Bose-Einstein condensates

Superfluids mixing it up

Imagine two fierce competitors tossed into a trap, locked in a struggle with each other for supremacy. The quantum-mechanical match is hardly fair: the first competitor, 50,000 hefty 87Rb atoms in a Bose-Einstein condensate (BEC), outweighs the second almost fourfold. The svelte opponent of the rubidium BEC is an equal number of lighter, smaller 23Na atoms that are also Bose-Einstein condensed. The entire cloud hovers magnetically, a whisper above absolute zero on the temperature scale. New theoretical work by Pu and Bigelow1 predicts striking properties for such a two-component BEC formed from sodium and rubidium atoms.

In theory1,2,3,4, a regime might exist in which superfluid condensates interpenetrate like miscible fluids. Depending on the strength of interactions between two unlike atoms, however, a very different phase-separated regime could arise in which the sodium atoms form a shell that encloses the rubidium. In the latter case, a higher-energy metastable state has now been predicted1, in which the rubidium atoms form a shell around the periphery of an inner sodium cloud. Pu and Bigelow also point out an intriguing experimental possibility: the inner cloud can be intentionally squeezed into a smaller volume, simply by adding more atoms to the outer shell (Fig. 1).

Figure 1: Composite condensates: the distribution of a spherical two-component Bose-Einstein condensate made of 87Rb atoms (red) and 23Na atoms (white), at absolute zero.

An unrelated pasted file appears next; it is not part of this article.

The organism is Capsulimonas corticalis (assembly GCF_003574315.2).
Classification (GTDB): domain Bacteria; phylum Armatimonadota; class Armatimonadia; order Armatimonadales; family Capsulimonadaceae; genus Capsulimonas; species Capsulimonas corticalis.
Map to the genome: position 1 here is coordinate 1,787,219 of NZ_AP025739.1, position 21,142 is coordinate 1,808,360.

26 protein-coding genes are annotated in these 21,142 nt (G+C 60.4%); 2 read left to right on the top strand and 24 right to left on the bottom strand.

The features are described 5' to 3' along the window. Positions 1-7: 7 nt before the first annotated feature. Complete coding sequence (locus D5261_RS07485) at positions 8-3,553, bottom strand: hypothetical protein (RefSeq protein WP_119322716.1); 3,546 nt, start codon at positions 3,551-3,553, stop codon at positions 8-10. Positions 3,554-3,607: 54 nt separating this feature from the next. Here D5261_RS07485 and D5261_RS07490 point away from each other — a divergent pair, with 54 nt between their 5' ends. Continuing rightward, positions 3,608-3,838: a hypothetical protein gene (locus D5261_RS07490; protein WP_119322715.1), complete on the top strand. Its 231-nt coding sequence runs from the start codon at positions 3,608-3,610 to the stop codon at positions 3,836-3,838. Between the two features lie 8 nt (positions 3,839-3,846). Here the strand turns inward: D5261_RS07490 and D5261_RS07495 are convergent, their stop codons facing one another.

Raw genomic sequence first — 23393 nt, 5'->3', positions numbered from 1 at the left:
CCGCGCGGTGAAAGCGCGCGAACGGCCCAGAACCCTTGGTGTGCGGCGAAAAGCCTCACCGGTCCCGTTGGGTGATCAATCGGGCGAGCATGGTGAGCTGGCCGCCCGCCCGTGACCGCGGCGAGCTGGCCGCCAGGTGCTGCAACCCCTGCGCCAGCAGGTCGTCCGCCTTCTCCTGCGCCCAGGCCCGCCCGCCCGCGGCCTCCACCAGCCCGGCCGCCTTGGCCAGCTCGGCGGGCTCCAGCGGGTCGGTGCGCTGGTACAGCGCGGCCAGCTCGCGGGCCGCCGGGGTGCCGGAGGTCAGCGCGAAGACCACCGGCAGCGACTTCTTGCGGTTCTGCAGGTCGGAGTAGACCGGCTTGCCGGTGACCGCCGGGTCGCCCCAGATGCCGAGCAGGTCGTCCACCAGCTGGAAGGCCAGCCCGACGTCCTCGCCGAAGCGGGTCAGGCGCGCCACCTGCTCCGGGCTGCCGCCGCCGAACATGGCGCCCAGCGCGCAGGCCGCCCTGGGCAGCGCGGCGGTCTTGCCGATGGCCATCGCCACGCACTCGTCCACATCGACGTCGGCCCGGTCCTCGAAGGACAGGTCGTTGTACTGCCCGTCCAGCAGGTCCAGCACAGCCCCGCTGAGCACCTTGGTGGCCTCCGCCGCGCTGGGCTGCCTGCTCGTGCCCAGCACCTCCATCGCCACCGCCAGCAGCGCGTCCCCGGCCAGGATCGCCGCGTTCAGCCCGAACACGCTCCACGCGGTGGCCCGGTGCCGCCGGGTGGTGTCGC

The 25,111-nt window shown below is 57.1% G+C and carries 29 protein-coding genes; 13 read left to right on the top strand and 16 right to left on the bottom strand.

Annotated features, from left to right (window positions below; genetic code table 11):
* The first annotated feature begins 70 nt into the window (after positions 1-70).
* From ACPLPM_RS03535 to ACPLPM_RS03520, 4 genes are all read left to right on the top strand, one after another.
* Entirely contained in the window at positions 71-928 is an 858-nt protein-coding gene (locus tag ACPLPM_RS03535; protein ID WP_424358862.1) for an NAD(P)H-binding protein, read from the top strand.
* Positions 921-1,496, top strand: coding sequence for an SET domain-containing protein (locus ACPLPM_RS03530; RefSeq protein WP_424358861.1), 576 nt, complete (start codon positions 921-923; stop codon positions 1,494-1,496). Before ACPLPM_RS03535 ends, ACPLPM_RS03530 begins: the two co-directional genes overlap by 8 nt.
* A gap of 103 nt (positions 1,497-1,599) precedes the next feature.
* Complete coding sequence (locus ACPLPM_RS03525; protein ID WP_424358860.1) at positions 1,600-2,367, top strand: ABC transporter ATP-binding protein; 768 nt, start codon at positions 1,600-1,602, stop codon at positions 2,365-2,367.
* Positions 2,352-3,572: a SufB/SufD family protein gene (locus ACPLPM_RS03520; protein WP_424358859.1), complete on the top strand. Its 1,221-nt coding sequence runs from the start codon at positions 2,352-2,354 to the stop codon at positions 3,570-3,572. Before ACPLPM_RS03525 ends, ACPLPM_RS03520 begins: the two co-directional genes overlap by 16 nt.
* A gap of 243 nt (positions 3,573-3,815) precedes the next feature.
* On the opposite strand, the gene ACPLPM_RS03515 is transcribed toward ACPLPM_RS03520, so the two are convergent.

figure1

Half of the condensate has been cut away to expose the centre. a, Miscible superfluid of 50,000 rubidium and 50,000 sodium atoms, with a rubidium-sodium scattering length A12 = 1.8 nm. b, Immiscible superfluid, with rubidium atoms inside a shell of sodium atoms; A12 = 9.6 nm. c, As b, but the higher-energy metastable state is shown, with the sodium on the inside. d, As b, but now 200,000 sodium atoms compress 50,000 of rubidium into a far smaller volume. These pictures are from our simulations, with parameters the same as those used by Pu and Bigelow1.

The fun with two-component Bose-Einstein condensates began in 1997, when Myatt et al.5 observed a double condensate composed of two clouds of 87Rb atoms in different internal spin states. The experiment astonished the BEC community, because it violated an expectation gleaned from a quarter of a century of research into spin-exchange processes: atoms colliding in these states should scatter into different spin states, in which they would be ejected from the trap by magnetic forces. But fortunately, the dastardly spin-exchange process happens to be suppressed in 87Rb by nearly two orders of magnitude.

Only this accident permits the Myatt et al. double condensate to form and to persist6,7,8. So as long as multiple-component condensates are trapped magnetically, they will have to be 87Rb — unless another ‘accident’ occurs for a different alkali atom. But Ketterle and colleagues have demonstrated BEC in an optical trap9, in which focused light captures the electric dipole moment of each atom rather than its magnetic moment. A trap of this type will hold an atom even after a spin-changing collision; potentially, a richer variety of multiple-component condensates can therefore be studied.